I suppose the YouTube video tells you more but the post is so badly put together and uninformative that I am really not drawn to it.

cbe
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Joined: Tue Jun 03, 2014 7:29 pm

Re: African Night 5th October

Postby cbe » Wed Sep 18, 2019 8:58 am

DRC = Democratic Republic of Congo

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Richard
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Re: African Night 5th October

Postby Richard » Wed Sep 18, 2019 9:59 pm

Asylum seekers are not allowed to claim benefits or work in the UK. If they are destitute and have no other means of supporting themselves, they can apply to receive asylum support. This is set at around £5.39 per day.
When a person is given refugee status, they have just 28 days to find accommodation and apply for mainstream benefits before they are evicted from asylum accommodation. Many refugees become homeless at this stage.

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seahermit
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Re: African Night 5th October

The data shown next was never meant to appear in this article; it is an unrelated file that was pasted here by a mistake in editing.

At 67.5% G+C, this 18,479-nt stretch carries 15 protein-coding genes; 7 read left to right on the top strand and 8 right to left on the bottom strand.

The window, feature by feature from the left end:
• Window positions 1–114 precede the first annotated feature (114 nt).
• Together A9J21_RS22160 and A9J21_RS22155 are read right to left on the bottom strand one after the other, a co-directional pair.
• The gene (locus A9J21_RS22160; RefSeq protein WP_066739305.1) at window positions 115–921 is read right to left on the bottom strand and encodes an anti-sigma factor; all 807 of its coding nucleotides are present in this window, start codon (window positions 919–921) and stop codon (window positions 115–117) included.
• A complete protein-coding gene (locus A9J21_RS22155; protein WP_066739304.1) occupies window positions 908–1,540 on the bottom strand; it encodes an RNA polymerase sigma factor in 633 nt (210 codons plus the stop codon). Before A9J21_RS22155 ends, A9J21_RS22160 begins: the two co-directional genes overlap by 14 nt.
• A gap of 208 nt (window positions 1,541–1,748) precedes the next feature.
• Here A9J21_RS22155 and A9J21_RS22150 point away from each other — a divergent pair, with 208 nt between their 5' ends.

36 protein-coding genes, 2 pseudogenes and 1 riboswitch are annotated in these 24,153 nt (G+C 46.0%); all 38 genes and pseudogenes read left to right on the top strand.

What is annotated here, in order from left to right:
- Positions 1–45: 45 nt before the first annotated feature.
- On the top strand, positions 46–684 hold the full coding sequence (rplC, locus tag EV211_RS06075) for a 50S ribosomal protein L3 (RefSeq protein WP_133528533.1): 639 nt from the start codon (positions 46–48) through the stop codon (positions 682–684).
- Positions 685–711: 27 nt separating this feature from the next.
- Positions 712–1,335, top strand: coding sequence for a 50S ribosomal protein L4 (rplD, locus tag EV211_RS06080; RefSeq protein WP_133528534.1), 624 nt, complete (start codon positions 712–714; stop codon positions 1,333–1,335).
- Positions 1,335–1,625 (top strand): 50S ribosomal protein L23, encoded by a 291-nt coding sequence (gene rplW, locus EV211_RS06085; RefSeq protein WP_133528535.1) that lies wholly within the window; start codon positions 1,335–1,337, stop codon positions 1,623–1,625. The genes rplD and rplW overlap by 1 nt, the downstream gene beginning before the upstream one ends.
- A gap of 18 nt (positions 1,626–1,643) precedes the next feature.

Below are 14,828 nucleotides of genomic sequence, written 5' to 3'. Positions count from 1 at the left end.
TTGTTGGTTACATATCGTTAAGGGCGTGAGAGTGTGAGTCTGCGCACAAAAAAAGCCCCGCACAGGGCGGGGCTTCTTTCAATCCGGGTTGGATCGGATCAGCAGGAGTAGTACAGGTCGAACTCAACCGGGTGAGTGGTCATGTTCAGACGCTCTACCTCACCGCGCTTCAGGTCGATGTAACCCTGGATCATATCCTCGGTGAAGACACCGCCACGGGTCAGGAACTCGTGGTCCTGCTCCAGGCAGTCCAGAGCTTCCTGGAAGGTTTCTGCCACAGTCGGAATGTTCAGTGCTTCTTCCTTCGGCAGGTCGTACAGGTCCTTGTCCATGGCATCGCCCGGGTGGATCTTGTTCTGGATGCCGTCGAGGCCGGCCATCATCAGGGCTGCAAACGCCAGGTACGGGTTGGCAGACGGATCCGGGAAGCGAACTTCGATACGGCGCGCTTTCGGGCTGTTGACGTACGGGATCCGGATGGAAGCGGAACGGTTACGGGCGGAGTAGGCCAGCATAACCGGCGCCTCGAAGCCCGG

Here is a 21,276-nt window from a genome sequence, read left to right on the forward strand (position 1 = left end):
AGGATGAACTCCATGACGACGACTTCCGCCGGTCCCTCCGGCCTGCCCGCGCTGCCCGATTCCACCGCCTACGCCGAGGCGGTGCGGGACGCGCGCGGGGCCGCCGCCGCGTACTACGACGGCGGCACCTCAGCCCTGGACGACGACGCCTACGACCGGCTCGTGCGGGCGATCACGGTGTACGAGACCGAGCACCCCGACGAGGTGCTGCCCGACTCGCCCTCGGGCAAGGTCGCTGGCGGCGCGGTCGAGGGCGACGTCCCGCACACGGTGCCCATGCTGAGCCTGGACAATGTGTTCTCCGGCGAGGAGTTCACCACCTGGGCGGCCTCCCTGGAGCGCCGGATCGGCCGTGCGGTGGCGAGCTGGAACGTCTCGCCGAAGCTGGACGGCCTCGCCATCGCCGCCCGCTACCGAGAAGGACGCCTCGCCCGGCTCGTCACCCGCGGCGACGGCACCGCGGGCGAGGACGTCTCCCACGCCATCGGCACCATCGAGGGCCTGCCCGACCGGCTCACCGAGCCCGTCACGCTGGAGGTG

Postby seahermit » Thu Sep 19, 2019 10:59 am

Very relevant. There will be hundreds of asylum seekers at an African music event.

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ColinL
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Re: African Night 5th October

Postby ColinL » Thu Sep 19, 2019 3:13 pm

Just how many African asylum seekers do you think that there are in the Hastings area, and available, and wanting, to be queueing up for a gig in the town, Ms Seahermit? Surprisingly (perhaps to you) there may also be non-asylum seeking DRC and non DRC Africans in the area, along with indigenous Hastingers who want to be entertained by culture from another continent.

Despite your apparent difficulty to understand, it clearly says it is a benefit to keep girls in education in the Congo, it gives instructions as to how the venue can be located. Cambridge Hall is, from memory as a former resident, part of the old congregational church (I think that was the denomination) almost opposite the old post office. It also hosts performances for the Hastings Philharmonic Orchestra.